The US proposal for a zonal division of reparation shares was first formally submitted to the Economic Sub-Committee of the Foreign Ministers on July 25th. It had been informally discussed both in this Sub-Committee and between Secretary Byrnes and Mr. Molotov prior thereto.14 The first draft of the US proposal, to which the British had informally subscribed, was as follows:

[Here follows the second section of document No. 925.]

Subsequently, after considerable discussion and trading back and forth the U. S. proposal was amended by the addition of the following which introduced the idea of USSR and Poland securing additional capital equipment from the Ruhr industrial area in Germany partly in exchange for raw materials to be provided by the Soviet and partly without any obligation to deliver commodities in exchange for capital removals:

[Here follows the text of document No. 966.]

Negotiation between Ambassador Pauley, Mr. Byrnes and Mr. Molotov brought the matter to the point where the Soviet expressed a preference for the right to secure removals both as reparations and in exchange for raw material deliveries not just from the Ruhr but from all of the western zones of occupation. In accordance at the end with the informal agreement of the British it was suggested to modify the US proposal further by adding the following: [Page 945]

d.15 Implementing the foregoing programs, the reparations claims of the USSR and Poland shall be satisfied by removals from the zone of Germany occupied by the USSR, plus

  • “(a) 12% percent of such industrial capital equipment as is unnecessary for a peace economy, and should be removed from the zones of Germany occupied by the US and UK in exchange for an equivalent value of food, coal, potash, zinc, timber, clay products, petroleum and petroleum products, and such other commodities as may be agreed upon, to be made available to the US and UK by the Soviets.
  • “(b) 7½ percent of such industrial capital equipment as is unnecessary for a peace economy, and should be removed from the US and UK zones, to be transferred to the Soviet Government without payment or exchange of any kind in return.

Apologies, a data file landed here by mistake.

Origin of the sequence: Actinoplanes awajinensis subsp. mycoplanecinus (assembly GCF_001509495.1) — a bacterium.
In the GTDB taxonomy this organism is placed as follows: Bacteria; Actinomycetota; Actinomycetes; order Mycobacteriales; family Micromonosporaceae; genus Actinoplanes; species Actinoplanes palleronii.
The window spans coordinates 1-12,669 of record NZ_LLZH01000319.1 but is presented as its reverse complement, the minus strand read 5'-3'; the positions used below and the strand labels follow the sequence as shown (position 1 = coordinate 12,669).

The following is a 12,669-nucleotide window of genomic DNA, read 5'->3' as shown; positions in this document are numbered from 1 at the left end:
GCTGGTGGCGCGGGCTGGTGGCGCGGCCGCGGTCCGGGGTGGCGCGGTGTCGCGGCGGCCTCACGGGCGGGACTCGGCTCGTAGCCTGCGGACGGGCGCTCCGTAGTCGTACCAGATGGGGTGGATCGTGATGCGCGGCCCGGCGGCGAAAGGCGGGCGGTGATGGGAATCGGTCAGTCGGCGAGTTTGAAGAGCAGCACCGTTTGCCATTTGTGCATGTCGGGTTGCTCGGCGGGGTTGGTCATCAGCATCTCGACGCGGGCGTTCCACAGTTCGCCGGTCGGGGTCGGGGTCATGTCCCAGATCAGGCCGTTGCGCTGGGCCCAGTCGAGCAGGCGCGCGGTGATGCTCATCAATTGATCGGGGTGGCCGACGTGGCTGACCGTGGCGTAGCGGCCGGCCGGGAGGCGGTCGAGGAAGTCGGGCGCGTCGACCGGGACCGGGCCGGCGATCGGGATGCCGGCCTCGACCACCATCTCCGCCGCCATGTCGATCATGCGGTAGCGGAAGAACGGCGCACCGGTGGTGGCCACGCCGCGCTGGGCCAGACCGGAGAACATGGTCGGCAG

“Removals of industrial capital equipment shall be completed within two years of the date hereof in exchange for products to be delivered within five years of the date hereof. The determination of the amount and character of the industrial capital equipment unnecessary for a peace economy and therefore available for reparation shall be made by the Allied Commission on Reparations with France added working in consultation with the Control Council subject to the final approval of the zone commander in the zone from which the equipment is to be removed.”

As the discussions proceeded at the Foreign Ministers level with respect to the proposal for the division of reparation shares on the basis of the additional 12½ and 7½ percent for the Soviet and Poland, the USSR raised various questions as to the division of German external assets, gold captured by the Allied Armies in Germany and their claim for a share interest in corporate assets of German enterprises like railroads which would necessarily be left in Germany. In consideration of an agreement on the part of the USSR to renounce any interest by way of reparations in the foregoing three types of property the 12½ and 7½ percentages were raised to 15 and 10 percent respectively. At the very last moment a question arose between Mr. Vyshinski and Mr. Gromyko on the one hand and Mr. Clayton and Mr. Pauley on the other when the Soviet draftsman insisted that the USSR had only renounced its claim to German external assets lying west of their zone of occupation. This argument was finally compromised by deciding certain specific countries in which the western powers renounce any claim to German external assets and provided [and by providing?] that the USSR renounce its claim to German external assets in all other countries.

As put forward by Secretary Byrnes the US proposal on the actual percentages of reparations to be delivered to USSR and Poland [Page 946]from the western zones after agreement had been reached in principle, [and?] the USSR [had?] renounced its claim to external assets and gold, follows:

[Here follows the text of document No. 961.]

And Secretary Byrnes also submitted the following as a first draft method of determining the amount and character of industrial capital equipment which should be removed from Germany as reparations:

“The determination of the amount and character of the industrial capital unnecessary for a peace economy and therefore available for reparation shall be made by the Allied Commission on Reparations with France added working in consultation with the Control Council subject to the final approval of the zone commander in the zone from which the equipment is to be removed.”16